Advancing circular economy on recyclable plastics through community-based efforts


 Roberto Papagayo

Three years ago, Coca-Cola Philippines and Plastic Bank Philippines made a pact to support a circular economy in the Philippines by creating the Ecosystem Impact Program, an initiative that builds collection and recycling systems in communities to prevent plastic bottles from ending up in places where they should not be—including our rivers, oceans, and landfills—while at the same time, empowering workers in the solid waste management sector.

Since then, their efforts have resulted in the collection of more than 8.7 million bottles for recycling and the activation of 33 waste collection centers across Cavite and Laguna, many of which are located in coastal communities. Through the support of Coca-Cola Philippines, the Plastic Bank ecosystem now has 600 waste collection members, equipped with tools and equipment for efficient waste collection, financial and business literacy, operations management, and health and sanitation.

The partnership is aligned with The Coca-Cola Company’s World Without Waste global sustainable packaging strategy, whereby the company aims to make 100% of its packaging recyclable globally by 2025, use at least 50% recycled plastic in its packaging by 2030, help collect the equivalent of every can and bottle it sells by 2030, and bring people together to support a healthy, debris-free environment.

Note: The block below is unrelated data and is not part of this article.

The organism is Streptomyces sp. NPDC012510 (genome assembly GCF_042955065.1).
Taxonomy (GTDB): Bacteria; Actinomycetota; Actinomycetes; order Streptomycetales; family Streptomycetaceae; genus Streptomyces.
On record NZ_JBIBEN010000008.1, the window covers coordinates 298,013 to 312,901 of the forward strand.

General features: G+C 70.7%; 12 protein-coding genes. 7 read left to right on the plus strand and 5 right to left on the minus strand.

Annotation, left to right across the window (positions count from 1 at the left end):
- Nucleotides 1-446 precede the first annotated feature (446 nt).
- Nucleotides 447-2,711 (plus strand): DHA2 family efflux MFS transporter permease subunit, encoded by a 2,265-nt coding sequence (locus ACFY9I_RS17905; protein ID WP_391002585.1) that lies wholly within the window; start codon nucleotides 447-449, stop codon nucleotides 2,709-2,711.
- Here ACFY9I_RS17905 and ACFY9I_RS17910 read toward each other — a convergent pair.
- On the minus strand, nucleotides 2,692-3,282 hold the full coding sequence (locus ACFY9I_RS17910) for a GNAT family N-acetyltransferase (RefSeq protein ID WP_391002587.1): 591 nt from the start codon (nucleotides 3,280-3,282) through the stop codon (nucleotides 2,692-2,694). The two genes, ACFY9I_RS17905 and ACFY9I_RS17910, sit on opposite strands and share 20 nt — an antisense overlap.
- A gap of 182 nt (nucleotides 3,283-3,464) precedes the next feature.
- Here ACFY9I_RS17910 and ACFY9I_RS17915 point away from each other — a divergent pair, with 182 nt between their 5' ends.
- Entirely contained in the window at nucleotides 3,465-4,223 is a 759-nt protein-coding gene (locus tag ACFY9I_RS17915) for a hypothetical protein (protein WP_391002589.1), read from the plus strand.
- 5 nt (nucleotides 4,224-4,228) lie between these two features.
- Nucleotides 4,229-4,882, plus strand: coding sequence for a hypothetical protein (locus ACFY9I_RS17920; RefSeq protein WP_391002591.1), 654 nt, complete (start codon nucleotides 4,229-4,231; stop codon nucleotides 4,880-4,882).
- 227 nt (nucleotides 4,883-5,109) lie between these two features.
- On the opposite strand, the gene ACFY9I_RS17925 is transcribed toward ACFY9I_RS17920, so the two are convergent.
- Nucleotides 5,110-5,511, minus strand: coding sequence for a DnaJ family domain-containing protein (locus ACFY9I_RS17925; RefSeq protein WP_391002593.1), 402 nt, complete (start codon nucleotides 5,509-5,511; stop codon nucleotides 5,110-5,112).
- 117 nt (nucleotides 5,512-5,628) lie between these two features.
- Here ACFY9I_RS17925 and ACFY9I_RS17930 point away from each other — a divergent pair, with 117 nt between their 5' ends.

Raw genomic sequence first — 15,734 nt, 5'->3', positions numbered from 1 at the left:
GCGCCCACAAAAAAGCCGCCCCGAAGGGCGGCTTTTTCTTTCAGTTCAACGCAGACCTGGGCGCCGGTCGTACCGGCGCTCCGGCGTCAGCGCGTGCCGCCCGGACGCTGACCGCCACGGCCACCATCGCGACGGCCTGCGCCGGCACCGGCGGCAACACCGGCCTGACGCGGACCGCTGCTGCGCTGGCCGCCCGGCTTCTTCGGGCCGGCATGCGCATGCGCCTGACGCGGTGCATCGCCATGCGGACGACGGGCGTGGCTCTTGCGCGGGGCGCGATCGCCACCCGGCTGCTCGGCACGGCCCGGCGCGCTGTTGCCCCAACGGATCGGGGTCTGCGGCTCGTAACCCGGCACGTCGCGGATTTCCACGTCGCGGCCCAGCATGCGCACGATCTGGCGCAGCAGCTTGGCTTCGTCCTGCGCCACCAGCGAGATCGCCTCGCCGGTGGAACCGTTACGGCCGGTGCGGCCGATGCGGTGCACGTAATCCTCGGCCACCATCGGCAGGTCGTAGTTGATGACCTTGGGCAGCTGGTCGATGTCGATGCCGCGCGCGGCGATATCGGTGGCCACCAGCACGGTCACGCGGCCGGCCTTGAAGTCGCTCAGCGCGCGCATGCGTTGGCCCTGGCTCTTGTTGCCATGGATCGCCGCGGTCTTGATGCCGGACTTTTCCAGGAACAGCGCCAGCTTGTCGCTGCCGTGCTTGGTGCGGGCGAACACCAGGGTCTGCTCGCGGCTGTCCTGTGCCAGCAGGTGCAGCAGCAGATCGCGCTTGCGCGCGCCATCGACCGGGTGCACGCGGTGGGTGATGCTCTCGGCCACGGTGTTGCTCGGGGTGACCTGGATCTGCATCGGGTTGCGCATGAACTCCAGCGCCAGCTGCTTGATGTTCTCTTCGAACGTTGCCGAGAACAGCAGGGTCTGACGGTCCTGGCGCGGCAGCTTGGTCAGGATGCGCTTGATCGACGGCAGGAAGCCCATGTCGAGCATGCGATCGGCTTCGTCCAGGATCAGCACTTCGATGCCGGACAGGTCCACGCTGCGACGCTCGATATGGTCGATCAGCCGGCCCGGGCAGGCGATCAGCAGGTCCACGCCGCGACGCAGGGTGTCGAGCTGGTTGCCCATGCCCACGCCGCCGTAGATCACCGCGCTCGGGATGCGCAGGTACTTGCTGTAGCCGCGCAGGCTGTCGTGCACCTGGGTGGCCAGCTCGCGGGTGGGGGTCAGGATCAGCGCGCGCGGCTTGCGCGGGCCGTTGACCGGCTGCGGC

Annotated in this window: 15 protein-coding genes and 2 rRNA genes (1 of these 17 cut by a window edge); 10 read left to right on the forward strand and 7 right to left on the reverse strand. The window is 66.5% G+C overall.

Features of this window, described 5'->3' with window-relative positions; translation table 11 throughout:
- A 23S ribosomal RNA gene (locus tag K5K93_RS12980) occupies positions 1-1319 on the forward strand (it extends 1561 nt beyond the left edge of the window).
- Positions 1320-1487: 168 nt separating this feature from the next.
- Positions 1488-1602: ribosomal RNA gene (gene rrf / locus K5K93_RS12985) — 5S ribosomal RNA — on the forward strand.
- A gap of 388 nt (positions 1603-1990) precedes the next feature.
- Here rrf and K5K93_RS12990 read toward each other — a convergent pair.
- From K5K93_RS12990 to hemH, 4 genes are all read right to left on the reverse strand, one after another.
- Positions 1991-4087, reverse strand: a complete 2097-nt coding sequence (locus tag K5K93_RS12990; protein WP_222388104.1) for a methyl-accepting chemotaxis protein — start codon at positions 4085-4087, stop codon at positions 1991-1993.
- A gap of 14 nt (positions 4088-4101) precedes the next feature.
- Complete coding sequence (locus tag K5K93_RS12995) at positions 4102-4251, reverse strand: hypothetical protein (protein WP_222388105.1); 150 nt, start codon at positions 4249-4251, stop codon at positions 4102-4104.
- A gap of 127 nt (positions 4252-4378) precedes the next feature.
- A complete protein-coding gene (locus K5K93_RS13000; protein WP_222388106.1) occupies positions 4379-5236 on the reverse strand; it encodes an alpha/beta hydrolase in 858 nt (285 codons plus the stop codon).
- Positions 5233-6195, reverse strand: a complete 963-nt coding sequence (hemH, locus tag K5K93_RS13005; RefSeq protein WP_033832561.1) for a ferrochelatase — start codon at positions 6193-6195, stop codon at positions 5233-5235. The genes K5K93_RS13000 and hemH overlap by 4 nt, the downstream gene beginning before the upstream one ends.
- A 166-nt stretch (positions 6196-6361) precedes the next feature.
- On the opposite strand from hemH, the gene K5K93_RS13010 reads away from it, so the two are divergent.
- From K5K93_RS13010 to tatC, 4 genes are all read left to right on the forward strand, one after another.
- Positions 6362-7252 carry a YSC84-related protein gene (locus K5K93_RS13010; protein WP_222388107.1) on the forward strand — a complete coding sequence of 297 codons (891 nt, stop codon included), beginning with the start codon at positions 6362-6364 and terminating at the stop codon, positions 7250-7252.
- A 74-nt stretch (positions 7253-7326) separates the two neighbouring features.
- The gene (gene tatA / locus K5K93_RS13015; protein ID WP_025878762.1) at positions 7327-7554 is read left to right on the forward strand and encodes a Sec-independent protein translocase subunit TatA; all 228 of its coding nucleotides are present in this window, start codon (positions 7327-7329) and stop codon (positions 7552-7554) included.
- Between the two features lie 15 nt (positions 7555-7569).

Empowering waste collectors as ocean defenders

Coca-Cola Philippines recognizes the role that waste collection locations play as part of the “backbone” of solid waste management in the country. “Through these high-profile waste collection locations, many consumers are encouraged to segregate their waste and recycle,” said Atty. Cashmer Dirampaten, Public Affairs, Communications, and Sustainability Director, East Region of Coca-Cola ASEAN & South Pacific East Operating Unit. “They encourage consumers to bring recyclable plastic bottles to waste collection locations so those can be reused, instead of being thrown away and ending up in places where they should not be.”